Assessing dog fear: Evaluating the psychometric properties of the Dog Phobia Questionnaire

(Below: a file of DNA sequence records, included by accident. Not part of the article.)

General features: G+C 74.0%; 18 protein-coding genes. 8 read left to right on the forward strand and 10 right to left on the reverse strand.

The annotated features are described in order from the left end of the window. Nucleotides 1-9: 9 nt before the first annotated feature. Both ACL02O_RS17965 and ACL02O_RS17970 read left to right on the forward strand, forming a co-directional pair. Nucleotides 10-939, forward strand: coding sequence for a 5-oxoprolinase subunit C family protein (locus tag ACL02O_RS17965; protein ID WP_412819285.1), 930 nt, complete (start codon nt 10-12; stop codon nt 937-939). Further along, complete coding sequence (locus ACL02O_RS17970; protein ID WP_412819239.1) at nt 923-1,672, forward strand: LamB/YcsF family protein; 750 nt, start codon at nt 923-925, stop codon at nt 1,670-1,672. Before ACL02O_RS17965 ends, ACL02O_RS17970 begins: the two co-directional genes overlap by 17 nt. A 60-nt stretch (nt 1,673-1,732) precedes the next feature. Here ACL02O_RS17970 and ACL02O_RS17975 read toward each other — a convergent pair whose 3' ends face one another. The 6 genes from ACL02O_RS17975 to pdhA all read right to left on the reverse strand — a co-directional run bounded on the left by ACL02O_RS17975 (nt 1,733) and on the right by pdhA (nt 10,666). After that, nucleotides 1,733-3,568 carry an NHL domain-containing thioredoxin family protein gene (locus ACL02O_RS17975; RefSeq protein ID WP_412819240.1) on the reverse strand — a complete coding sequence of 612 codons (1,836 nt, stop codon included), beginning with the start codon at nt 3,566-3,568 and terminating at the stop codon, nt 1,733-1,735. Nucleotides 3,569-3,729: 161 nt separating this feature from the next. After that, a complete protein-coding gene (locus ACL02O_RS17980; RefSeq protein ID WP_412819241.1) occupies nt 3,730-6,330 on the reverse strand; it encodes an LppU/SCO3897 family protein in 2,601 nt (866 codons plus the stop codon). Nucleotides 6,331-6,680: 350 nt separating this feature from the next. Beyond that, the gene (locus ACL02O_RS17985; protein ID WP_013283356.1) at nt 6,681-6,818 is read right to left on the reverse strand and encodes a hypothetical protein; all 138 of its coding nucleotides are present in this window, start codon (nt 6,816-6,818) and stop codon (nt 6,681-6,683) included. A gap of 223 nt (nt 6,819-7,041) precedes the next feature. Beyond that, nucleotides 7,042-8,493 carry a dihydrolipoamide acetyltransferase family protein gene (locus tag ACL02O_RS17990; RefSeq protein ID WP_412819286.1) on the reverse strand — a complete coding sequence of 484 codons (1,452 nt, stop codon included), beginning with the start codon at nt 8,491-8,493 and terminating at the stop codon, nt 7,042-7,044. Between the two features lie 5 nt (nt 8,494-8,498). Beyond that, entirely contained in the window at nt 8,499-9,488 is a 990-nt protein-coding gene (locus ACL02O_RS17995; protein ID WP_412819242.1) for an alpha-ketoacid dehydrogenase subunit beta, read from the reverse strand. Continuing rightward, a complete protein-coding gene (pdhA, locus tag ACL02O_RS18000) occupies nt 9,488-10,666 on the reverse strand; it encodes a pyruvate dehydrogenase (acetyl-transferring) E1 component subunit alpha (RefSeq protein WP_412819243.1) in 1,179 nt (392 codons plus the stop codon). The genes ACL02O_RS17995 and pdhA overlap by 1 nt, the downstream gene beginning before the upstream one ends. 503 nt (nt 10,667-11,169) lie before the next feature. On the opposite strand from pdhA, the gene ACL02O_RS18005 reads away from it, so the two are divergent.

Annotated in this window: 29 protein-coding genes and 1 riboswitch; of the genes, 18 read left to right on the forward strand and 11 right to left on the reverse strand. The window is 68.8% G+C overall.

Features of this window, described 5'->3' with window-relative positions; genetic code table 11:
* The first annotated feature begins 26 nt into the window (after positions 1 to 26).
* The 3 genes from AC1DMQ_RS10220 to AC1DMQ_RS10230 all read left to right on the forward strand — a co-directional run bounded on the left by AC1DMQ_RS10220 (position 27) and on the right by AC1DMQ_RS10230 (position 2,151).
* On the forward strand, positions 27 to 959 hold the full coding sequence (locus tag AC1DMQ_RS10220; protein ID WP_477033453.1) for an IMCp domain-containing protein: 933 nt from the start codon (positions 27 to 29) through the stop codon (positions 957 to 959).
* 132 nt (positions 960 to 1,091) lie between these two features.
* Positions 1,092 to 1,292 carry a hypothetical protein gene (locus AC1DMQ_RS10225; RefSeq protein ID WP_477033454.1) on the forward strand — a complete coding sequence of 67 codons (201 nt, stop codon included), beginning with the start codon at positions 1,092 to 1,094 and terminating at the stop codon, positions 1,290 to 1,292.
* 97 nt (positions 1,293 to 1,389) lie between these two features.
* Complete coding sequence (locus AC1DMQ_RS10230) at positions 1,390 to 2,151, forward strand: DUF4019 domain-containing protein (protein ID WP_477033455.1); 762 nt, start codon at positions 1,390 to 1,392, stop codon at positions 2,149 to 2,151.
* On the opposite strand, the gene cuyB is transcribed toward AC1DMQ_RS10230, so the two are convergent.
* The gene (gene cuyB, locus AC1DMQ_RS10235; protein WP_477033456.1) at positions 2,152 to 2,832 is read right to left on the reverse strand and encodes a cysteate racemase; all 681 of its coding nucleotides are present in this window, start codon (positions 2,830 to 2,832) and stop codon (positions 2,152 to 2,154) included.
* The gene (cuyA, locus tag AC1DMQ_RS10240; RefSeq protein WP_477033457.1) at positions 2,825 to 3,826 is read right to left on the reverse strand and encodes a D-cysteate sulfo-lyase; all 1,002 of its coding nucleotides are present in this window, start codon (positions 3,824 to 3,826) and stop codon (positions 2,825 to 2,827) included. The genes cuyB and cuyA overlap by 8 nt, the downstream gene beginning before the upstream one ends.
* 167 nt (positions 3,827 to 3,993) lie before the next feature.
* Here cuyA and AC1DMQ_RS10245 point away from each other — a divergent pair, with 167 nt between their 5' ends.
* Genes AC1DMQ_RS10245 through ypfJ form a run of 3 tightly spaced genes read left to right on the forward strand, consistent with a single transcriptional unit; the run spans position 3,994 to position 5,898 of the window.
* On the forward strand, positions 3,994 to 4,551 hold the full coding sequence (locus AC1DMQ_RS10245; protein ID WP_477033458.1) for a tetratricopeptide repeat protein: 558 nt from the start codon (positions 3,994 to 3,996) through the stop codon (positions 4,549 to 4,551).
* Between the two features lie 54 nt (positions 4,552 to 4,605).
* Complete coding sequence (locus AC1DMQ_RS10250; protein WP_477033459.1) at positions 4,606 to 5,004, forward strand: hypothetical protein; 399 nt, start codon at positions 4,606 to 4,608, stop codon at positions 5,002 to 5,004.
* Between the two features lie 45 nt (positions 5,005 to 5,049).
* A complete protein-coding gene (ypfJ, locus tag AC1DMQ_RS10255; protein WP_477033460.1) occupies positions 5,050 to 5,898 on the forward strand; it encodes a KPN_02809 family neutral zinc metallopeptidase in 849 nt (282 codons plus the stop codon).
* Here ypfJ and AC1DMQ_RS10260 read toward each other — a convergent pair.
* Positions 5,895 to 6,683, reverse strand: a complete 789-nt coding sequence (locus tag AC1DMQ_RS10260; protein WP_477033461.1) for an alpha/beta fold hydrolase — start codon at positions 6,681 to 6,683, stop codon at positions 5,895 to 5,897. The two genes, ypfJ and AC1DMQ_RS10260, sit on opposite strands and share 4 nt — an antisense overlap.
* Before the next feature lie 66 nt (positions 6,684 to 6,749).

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BACKGROUND AND OBJECTIVES: The Dog Phobia Questionnaire (DPQ; Hong & Zinbarg, 1999) is a 27-item self-report questionnaire designed to assess symptoms of dog phobia. The present study investigated the psychometric properties of the DPQ. METHOD: Study 1 explored the factor structure, internal consistency, and convergent and discriminant validity of the DPQ using an undergraduate sample (N = 174). Study 2 assessed the extent to which DPQ scores correlated with subjective fear ratings and avoidance during a behavioral approach test (BAT) with a live dog using undergraduate and community participants (N = 91), and the extent to which DPQ scores differed for individuals with (n = 15) versus without (n = 66) a clinically significant specific phobia of dogs. Study 3 evaluated the test-retest reliability of the DPQ using an undergraduate sample (N = 31). RESULTS: A principal components exploratory factor analysis suggested a one-factor solution. Internal consistency was high. DPQ scores were more highly correlated with measures assessing dog fear than measures assessing other types of fears. Test-retest reliability was high. DPQ scores correlated with fear responding and avoidance during the BAT. Participants with a specific phobia of dogs reported higher DPQ scores than those without a specific phobia of dogs. LIMITATIONS: The present study included undergraduate students and community participants; future research with a clinical sample is recommended. CONCLUSIONS: The DPQ may be a useful tool for measuring the severity of fear in dog phobic individuals. Implications for the theoretical assumptions underlying the development of the DPQ are discussed.
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